In addition to reading, writing and arithmetic, Lakewood Elementary is teaching some of the other basics, such as honesty, respect and loyalty.

The school implemented a new character-building curriculum this school year with specific lesson plans to teach students how to respect themselves and others.

“I know a lot of these children are getting this background at home,” says Lakewood principal Karen Rogers.

“But if the home can’t or needs support, then the school can step in,” Rogers says.

At Lakewood last year, school staff and parents noticed similar situations with students that kept cropping up – some students didn’t know how to treat others with respect.

Some students wouldn’t obey volunteer parents on the playground. Other students were rude and disrespectful to teachers and cafeteria workers. Some students didn’t take care of their personal belongings.

As these complaints accumulated, Lakewood’s parents and staff decided to take it into their own hands to teach students basic character traits.

Rogers delegated the job of creating a character education curriculum last spring to the school’s Social Interaction Committee, which is made up of the school’s teachers, parents and administrators. Parent Pat Nagler, who serves on the committee, spearheaded the project.

Nagler started researching what would be best for Lakewood. Surveys sent to parents showed that most people believe in some core traits – self-discipline, responsibility, honesty, human worth, respect for others, self-esteem and integrity.

Nagler also searched for character-building education programs. She found one through Houston Independent School District, which bases its program on CHARLIE, Chemical Abuse Resolution Lies In Education, a Minnesota program that teaches young children character traits to prevent drug use.

HISD officials personalized the program to meet HISD’s needs and helped Lakewood do the same. HISD even trained Lakewood’s teachers and administrators in implementing the program for a nominal fee.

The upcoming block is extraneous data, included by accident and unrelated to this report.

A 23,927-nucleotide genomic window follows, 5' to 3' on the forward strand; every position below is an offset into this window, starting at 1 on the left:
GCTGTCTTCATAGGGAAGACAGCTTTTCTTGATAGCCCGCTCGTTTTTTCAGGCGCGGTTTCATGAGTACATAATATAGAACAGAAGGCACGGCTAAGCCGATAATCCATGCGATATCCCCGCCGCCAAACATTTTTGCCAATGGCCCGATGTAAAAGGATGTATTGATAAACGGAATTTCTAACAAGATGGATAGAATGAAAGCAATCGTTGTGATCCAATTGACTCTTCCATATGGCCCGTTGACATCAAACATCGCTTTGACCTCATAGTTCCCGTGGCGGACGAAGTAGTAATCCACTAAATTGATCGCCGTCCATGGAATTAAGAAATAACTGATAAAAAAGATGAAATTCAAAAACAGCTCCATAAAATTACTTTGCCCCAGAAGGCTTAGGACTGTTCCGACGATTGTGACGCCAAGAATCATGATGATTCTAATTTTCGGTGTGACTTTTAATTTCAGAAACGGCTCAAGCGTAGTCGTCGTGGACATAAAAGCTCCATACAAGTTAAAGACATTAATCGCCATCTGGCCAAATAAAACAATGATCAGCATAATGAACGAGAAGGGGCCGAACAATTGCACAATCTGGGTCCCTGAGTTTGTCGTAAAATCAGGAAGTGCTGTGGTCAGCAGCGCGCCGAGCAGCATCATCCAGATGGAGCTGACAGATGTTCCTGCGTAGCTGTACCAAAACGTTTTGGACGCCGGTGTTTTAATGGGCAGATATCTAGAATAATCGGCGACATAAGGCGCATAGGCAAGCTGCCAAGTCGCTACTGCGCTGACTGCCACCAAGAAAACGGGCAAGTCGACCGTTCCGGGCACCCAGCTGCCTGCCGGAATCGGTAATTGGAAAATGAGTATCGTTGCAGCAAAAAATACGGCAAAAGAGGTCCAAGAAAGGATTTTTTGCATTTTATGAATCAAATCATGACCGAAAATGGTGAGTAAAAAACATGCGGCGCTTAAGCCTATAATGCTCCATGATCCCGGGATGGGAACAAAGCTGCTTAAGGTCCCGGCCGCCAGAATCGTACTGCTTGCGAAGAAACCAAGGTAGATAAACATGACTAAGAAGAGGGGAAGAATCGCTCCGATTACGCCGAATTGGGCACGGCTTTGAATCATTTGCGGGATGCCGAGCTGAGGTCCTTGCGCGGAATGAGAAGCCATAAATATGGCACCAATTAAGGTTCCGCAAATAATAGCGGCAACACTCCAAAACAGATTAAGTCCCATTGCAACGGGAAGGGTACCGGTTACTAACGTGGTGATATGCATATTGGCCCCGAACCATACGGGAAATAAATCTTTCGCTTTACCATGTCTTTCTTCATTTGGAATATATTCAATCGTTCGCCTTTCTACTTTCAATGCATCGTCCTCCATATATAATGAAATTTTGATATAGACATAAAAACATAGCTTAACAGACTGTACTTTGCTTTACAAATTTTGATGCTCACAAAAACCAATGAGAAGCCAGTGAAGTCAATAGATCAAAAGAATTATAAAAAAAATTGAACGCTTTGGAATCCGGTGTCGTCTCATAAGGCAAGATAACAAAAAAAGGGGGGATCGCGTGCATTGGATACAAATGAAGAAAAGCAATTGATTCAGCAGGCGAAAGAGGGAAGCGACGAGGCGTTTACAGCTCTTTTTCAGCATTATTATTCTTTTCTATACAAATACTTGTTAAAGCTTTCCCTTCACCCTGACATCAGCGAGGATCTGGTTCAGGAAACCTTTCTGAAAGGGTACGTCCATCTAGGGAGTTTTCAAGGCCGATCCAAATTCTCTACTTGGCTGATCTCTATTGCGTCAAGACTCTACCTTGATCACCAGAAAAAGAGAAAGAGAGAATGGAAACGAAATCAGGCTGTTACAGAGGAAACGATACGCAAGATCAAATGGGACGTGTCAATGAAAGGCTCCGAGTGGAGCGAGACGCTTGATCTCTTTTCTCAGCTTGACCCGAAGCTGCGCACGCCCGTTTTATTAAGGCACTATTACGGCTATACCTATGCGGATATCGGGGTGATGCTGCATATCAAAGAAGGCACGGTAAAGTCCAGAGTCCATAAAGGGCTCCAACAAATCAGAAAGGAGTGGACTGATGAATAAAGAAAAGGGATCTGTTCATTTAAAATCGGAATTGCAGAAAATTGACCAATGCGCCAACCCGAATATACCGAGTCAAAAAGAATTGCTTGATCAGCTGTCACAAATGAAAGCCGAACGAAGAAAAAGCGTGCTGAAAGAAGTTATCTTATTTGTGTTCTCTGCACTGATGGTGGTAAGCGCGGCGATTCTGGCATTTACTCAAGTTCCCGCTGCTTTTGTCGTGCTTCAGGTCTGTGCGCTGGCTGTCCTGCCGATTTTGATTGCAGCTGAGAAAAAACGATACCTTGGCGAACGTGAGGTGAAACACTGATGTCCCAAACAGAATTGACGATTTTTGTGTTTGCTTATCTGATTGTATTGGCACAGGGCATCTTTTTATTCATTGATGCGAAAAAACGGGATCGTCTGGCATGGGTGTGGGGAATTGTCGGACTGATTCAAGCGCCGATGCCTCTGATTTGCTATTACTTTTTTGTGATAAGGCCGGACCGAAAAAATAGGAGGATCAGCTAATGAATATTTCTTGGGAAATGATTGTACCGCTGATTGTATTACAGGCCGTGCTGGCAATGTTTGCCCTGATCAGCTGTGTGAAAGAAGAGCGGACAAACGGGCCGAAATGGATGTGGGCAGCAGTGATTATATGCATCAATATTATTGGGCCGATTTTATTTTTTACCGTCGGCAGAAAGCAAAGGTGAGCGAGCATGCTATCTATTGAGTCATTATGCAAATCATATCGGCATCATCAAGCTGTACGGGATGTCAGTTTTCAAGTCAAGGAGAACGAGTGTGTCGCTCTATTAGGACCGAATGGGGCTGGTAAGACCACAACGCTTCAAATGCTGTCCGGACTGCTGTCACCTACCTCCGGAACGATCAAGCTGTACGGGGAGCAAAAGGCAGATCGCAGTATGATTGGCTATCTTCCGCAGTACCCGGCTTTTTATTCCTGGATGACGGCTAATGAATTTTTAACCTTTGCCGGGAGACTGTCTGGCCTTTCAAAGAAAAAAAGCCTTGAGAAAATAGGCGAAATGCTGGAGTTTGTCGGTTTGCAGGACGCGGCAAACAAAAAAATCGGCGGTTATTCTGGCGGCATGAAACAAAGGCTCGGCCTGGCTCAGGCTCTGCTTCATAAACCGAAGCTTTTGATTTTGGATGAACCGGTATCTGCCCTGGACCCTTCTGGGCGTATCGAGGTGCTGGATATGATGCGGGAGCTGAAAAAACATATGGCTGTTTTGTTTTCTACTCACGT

Each month, the school focuses on a character trait, with weekly 30-minute lesson plans presented in all classes. Monthly newsletters with suggestions on how to reinforce the lessons at home are sent to parents. The program cost about $1,700 to implement, with costs covered by donations from community businesses and the school’s parents, Nagler says.

“In implementing the program, we stopped taking it for granted that this was being taught somewhere else,” Nagler says.

The monthly traits are self-esteem, self-discipline, respect, trust, loyalty, justice, commitment, honesty and self-reliance. The lesson plans include a discussion of what the trait means and how it pertains to the students’ lives, followed by an activity or game.

Bulletin boards and banners hang in the school’s hallways to illustrate the trait, and school announcements are tied into the lessons.

It is hard to measure the program’s success, but Rogers and Nagler say they have received positive feedback from parents and teachers.

“They say don’t expect a problem situation to get better overnight,” Nagler says. “You’re sowing the seed.”

Even though the lessons may not have immediate effects, they are important because there is more to education than learning multiplication and recycling, Rogers says. “They also need to know how to be self-reliant and trustworthy,” she says.

Teaching character in school is nothing new, but sometimes education, as an institution, loses its focus on character lessons, Rogers says.

“It’s old. But that pendulum swings,” she says.

Good teachers always fit character building into their lesson plans, Rogers says. But often the messages are inconsistent with those provided by other teachers, parents and school administrators. By having one consistent lesson and message, the children are getting the meaning, Rogers says.

After the school decided to pursue setting up a character program, DISD sent out a directive telling all schools they have to develop a character building curriculum.

“It’s important for the child to know that the school, as an institution, thinks there are certain traits that are important,” Rogers says.

“Now, the only institution that all kids will pass are the public schools,” Rogers says. “The schools are the only place you can get common principles.”

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